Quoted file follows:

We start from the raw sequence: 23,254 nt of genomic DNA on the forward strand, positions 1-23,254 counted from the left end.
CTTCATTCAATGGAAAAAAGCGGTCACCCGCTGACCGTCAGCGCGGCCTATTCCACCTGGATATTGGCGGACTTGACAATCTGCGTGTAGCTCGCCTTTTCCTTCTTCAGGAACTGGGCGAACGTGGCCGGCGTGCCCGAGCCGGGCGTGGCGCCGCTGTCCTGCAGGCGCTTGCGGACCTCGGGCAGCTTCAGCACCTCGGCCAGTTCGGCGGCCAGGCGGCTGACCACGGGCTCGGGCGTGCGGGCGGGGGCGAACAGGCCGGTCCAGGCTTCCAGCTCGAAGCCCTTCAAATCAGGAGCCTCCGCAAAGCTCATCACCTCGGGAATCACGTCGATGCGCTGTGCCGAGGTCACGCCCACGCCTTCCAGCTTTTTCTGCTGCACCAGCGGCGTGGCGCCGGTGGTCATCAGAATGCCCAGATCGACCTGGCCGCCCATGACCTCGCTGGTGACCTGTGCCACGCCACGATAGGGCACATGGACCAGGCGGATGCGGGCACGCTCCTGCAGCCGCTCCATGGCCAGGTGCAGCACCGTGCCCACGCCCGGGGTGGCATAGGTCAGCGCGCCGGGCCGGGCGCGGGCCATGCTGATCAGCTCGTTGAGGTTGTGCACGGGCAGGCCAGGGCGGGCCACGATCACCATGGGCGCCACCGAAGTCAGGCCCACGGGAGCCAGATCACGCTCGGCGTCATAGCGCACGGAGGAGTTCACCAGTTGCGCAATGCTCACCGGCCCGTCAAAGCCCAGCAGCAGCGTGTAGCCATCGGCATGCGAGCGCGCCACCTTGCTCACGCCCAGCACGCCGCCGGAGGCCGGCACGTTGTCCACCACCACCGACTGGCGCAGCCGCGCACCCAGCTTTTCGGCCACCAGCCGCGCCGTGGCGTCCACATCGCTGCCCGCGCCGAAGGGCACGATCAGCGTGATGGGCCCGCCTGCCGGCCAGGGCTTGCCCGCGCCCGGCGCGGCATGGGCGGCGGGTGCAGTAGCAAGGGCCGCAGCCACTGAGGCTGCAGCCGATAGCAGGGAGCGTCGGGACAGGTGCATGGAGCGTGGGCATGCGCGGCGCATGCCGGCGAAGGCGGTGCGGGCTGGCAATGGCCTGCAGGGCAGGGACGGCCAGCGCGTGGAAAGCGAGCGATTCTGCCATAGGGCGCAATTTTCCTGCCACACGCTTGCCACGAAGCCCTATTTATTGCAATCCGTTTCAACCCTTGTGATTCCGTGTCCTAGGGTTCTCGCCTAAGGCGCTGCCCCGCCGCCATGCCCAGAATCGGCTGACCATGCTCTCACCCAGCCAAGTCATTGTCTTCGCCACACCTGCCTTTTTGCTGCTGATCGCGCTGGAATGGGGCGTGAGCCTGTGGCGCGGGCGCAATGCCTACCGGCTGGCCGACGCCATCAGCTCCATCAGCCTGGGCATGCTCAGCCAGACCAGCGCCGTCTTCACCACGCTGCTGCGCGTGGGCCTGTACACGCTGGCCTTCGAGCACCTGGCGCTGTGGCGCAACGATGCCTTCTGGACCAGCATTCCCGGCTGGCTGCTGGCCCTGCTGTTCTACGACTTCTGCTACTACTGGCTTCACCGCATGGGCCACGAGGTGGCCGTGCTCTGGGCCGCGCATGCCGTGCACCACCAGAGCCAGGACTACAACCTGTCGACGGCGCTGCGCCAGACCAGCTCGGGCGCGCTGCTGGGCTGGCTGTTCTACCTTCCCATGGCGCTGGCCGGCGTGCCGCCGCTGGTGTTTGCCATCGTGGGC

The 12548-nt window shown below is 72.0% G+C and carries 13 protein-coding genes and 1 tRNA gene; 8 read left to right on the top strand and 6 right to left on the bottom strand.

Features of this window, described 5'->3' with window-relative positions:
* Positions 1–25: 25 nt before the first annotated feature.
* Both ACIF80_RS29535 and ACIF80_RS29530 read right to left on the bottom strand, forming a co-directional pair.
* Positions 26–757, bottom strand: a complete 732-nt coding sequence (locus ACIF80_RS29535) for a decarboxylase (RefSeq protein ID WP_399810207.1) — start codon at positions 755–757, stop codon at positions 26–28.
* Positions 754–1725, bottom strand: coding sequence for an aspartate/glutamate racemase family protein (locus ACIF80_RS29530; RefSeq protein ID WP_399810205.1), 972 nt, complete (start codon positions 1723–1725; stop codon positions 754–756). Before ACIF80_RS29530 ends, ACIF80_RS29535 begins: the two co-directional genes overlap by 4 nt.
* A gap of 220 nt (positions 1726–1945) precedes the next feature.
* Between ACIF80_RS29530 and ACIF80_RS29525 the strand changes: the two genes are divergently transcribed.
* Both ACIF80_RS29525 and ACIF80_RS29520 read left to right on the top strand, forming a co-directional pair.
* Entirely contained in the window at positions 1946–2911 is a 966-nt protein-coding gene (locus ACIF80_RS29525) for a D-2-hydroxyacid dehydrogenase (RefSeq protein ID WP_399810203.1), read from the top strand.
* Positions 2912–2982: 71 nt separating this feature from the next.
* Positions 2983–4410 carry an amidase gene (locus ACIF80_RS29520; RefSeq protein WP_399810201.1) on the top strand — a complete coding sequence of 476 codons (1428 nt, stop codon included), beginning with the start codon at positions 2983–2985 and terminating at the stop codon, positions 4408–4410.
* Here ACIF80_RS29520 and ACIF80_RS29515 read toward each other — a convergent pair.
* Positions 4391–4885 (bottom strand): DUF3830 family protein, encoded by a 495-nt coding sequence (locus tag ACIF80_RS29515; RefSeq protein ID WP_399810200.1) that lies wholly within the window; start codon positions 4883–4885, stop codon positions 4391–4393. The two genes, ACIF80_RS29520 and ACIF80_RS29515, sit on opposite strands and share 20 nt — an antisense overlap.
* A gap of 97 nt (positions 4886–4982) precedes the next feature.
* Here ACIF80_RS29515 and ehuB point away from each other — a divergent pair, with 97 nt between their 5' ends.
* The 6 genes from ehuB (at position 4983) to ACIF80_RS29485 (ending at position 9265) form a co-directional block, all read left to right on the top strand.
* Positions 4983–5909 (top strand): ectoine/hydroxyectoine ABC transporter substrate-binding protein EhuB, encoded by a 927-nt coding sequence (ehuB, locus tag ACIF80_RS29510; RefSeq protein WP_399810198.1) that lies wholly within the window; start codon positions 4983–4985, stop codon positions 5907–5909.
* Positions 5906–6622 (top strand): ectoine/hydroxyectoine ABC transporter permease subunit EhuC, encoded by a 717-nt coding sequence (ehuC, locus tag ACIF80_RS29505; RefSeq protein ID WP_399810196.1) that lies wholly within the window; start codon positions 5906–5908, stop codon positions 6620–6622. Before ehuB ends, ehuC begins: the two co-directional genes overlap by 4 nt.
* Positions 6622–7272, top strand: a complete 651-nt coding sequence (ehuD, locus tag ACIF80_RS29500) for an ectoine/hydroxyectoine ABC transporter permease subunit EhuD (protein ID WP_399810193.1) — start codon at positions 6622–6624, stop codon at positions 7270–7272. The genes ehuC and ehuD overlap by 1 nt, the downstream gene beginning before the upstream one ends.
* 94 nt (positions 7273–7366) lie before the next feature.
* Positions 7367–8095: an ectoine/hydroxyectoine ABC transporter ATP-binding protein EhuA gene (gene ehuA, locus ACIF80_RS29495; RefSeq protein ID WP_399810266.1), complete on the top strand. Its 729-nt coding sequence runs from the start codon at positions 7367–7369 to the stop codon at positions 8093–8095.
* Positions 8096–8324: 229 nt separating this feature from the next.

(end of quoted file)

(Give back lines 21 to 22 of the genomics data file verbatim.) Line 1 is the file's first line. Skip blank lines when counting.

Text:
* Positions 5906–6622 (top strand): ectoine/hydroxyectoine ABC transporter permease subunit EhuC, encoded by a 717-nt coding sequence (ehuC, locus tag ACIF80_RS29505; RefSeq protein ID WP_399810196.1) that lies wholly within the window; start codon positions 5906–5908, stop codon positions 6620–6622. Before ehuB ends, ehuC begins: the two co-directional genes overlap by 4 nt.
* Positions 6622–7272, top strand: a complete 651-nt coding sequence (ehuD, locus tag ACIF80_RS29500) for an ectoine/hydroxyectoine ABC transporter permease subunit EhuD (protein ID WP_399810193.1) — start codon at positions 6622–6624, stop codon at positions 7270–7272. The genes ehuC and ehuD overlap by 1 nt, the downstream gene beginning before the upstream one ends.